Africa, Energy, Mineral Resources, News, Oil, Phosphate

Africa Mining Vision: Maximising Resource Revenue in Socio-Economic Development Projects

The Africa Mining Vision (AMV) was adopted by Heads of State at the February 2009 African Union summit following the October 2008 meeting of African Ministers responsible for Mineral Resources Development. It is Africa’s own response to tackling the paradox of great mineral wealth existing side by side with pervasive poverty. Envisioning a holistic approach, the AMV advocates thinking outside the “mining box”. Hence it’s not just a question of improving mining regimes by making sure that tax revenues from mining are optimized and that the income is well spent – although that is clearly important. Rather it’s a question of integrating mining much better into development policies at local, national and regional levels.
That means thinking about how mining can contribute better to local development by making sure workers and communities see real benefits from large-scale industrial mining and that their environment is protected. It also means making sure that nations are able to negotiate contracts with mining multinationals that generate fair resource rents and stipulate local inputs for operations. And at regional level, it means integrating mining into industrial and trade policy. Most of all it’s a question of opening out mining’s enclave status so that Africa can move from its historic status as an exporter of cheap raw materials to manufacturer and supplier of knowledge-based services. The AMV is a first and foremost a developmental mining approach that insists that the royal road to growth is through building economic and social linkages that benefit Africa itself.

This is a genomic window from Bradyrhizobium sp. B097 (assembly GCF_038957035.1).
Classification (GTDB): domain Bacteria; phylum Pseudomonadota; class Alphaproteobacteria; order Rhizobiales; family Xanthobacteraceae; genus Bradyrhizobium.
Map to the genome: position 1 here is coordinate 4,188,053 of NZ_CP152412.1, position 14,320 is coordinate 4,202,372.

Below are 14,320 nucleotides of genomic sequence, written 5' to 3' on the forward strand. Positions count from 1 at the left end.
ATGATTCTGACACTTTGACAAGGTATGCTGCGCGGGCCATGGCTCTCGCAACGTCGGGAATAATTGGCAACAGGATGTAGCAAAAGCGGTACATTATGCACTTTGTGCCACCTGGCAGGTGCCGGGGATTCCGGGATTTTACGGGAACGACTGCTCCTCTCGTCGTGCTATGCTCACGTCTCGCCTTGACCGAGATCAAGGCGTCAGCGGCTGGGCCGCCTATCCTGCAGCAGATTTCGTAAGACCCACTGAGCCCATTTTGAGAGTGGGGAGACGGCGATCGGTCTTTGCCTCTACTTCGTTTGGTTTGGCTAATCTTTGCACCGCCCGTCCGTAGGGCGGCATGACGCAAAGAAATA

There are many elements that feed into a system of governance that can successfully convert mineral and oil revenues into shared wealth for its citizens. These elements cover the entire value chain from how a government drives exploration, how it conceptualizes its strategy for the exploitation of mineral resources, the extent to which it can effectively oversee the industry and how it eventually spends the revenues generated from its resource wealth. This element is at the heart of how soon the objectives of the African Mining Vision can be realized from the wealth that the continent possesses. A case in point here is the success of Norway in the management of its oil funds that lies with its dedication to continually enhancing the economic infrastructure of the nation and the quality of life of its citizens whilst also saving for the future.

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